Acts 16: During the night Paul had a vision: there stood a man of Macedonia pleading with him and saying, “Come over to Macedonia and help us.” When he had seen the vision, we immediately tried to cross over to Macedonia, being convinced that God had called us to proclaim the good news to them.
You likely know I’ve decided to retire October 1st. The confusion seems to be: why? I understand. When I told Council, they were shocked. Maybe even unsure that I had said this. I doubt they heard much after I said “retire.” The part I hoped they (and the congregation when I announced it Sunday) heard was YOU need me to retire. That probably even more begs the question: WHY? I planned to work (God willing) to 70. Yet, my first priority must be the church. What is needed here so the mission of the church may be known and BEAR FRUIT?
For over two (2) years, I’ve felt uncertain on Faith’s future. I’ve prayed: God, what is needed? A perspective for you: I turned down my first call. I didn’t believe that was where God wanted me. I didn’t seek nor ask to leave my ‘first call church’ to come to Faith. The West PA Bishop asked me to look at another congregation and that led ultimately to my calling Denver home. I was asked to look at a Michigan congregation while here at Faith. That wasn’t where I was to be. The question has always been whether it is God’s will that I come, stay, or go. You may not have listened, but you have been answering that question for me.
Secondly, what is the healthy choice for the future of Faith United. The Council has discussed this. We have met periodically with other Lutheran congregations about our collective future. Should we merge or seek a different vision? That has been fruitless. The primary observation from Council and its officers: the pastors are a factor… (and my apologies) and an impediment to meaningful conversation and change. I like my fellow pastors, but I agree with that assessment. Pastoral longevity and “comfort” are NOT always good for a church. It creates lethargy. “Boxes” are formed that become difficult to move beyond. Faith cannot afford to do that. The church cannot serve Christ unless we are moving to where Christ is calling us. It is a necessary discomfort and I know I made everyone uncomfortable. I’m sorry for that.
Thirdly… you are Faith United. Do you understand HOW that makes you different? You have done the trauma of merging. I said this in church; you do not talk about being from ‘Salem’ or ‘St. John’s’—you speak as the people of Faith United. It been about 14 years since the merger. Other local Lutheran churches don’t have that experience. You know how to adapt. Think of that opportunity to move not only Faith United, but teach other congregations.
Fourth, we have missions that changed the life and view of Faith United. You are NO longer a pastor driven church. By God’s grace and the work of the Holy Spirit, Faith has moved to where members initiate projects, take leadership, suggest books for study, host outside organizations, and act in ways where YOU ARE the chURch. That is what Lutherans teach. It is the gathering. It is the baptized. It is God working among us. Pastors are part of the baptized.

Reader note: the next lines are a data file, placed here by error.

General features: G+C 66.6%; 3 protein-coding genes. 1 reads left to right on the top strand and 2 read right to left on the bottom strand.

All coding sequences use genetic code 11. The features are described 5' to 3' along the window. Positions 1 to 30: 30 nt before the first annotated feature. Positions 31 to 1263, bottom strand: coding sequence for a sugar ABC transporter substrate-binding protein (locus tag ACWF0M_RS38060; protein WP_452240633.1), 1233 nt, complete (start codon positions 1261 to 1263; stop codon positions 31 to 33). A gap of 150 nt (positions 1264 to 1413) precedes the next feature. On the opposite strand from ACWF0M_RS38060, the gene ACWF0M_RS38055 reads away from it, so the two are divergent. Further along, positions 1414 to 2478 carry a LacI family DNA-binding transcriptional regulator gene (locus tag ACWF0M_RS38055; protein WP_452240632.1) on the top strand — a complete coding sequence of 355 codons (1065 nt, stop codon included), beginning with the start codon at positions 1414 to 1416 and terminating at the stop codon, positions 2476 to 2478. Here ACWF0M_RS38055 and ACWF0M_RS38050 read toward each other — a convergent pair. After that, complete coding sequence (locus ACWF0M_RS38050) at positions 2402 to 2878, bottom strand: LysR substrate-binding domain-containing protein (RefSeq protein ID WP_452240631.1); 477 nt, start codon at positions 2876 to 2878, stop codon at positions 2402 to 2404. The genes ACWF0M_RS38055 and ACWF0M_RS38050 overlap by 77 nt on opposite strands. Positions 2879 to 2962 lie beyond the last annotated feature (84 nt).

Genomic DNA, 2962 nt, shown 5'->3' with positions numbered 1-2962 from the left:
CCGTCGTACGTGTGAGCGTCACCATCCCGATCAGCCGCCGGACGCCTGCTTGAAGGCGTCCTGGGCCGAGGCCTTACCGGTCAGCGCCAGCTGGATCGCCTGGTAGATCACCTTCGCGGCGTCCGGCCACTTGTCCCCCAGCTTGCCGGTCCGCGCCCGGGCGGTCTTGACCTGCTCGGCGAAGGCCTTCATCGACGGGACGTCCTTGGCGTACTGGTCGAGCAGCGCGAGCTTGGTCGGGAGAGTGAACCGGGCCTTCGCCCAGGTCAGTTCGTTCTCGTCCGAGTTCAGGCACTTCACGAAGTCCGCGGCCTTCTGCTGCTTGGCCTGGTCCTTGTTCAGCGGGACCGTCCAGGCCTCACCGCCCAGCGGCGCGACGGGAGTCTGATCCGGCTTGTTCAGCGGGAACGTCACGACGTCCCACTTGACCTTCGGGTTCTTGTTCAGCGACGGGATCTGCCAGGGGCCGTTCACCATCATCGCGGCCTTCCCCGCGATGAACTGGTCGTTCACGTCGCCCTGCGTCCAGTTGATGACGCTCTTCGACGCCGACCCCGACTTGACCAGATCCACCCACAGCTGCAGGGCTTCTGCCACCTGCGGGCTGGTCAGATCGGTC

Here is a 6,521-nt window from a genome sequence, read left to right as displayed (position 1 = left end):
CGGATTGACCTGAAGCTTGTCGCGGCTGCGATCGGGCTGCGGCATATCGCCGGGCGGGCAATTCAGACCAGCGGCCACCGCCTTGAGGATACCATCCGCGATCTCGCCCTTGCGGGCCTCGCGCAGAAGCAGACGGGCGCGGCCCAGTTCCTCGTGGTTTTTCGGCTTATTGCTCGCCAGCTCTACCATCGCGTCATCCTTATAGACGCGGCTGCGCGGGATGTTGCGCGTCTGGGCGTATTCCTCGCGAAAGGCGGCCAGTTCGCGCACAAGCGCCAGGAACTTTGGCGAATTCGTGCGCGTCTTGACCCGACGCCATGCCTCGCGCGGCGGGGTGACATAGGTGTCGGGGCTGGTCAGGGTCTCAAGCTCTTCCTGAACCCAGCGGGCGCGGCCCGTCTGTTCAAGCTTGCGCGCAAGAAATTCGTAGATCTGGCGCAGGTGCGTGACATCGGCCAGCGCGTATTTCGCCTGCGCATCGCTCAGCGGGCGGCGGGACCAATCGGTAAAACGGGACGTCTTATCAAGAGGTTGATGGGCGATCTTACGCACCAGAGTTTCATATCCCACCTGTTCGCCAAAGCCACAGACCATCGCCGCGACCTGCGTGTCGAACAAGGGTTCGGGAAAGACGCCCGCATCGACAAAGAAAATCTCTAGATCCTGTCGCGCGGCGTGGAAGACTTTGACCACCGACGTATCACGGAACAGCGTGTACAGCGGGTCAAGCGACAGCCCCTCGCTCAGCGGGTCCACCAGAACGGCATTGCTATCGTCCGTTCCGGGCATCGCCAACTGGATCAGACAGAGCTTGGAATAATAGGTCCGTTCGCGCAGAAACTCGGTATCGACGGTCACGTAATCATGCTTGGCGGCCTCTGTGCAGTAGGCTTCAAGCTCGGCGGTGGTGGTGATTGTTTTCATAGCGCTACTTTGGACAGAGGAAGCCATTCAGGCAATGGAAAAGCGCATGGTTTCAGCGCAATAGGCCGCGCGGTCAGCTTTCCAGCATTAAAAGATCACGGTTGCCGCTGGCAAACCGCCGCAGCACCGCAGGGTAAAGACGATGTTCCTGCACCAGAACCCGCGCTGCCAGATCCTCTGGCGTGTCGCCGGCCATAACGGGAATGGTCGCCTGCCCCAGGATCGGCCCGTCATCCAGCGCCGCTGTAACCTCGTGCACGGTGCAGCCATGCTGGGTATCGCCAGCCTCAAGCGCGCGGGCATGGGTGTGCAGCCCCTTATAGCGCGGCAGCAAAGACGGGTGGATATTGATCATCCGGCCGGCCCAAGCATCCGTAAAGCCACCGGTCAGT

Fifth, if I stayed, important decisions are affected by my presence. Things get framed by what it means to ‘the pastor.’ This is not my church. If useful (but hard) decisions are needed; I should not slow that process. Faith is able to do much. It needs the “next step.” I must love you in a way difficult to see—I must leave. I need to show you a love that means I give you up…the people I truly love.
Some will say my decision is driven by personal needs. I may not change what they think. I admit the pain of Faith’s last “call process” influenced me―how it was VERY long, how it was mishandled by the Synod, and how it was traumatic. I can’t do that to you. I won’t do that. The Synod suggested to me to announce in May or June, but I told them I wanted Faith United to prepare. You know me. I don’t think as many pastors. I do not see the world as others. My theology confesses an active God leading and directing me…directing us. I trust that for Faith. These six months are important. It is a time to listen and MAYBE create a different paradigm for Lutherans. What is our mission? Where is God calling us collectively and as individuals? I need you at church to consider Faith’s future. I took a risk—a risk people may drift away. I know this happened at another Lutheran church when the pastor tried to give the congregation the gift of time to prepare. I believe Faith will use this time. May God guide us.
With blessings, Pastor Joe
Mark 12:30…you shall love the Lord your God with all your heart, and with all your soul, and with all your mind, and with all your strength.’
Love is a concept on which fortunes are made— one where the music and entertainment industry play on our emotions for financial success. What is love? Yes, it’s an emotion, but more so it is a reflection of our relationships. In the case of the Mark scripture, it is Jesus’ answer to a scribe on which commandment is primary…or maybe, the best commandment. Jesus cites the “Shema” from Deuteronomy 6:4-5. There, love is more than an emotion; it is the fullness with which commitment is made to God.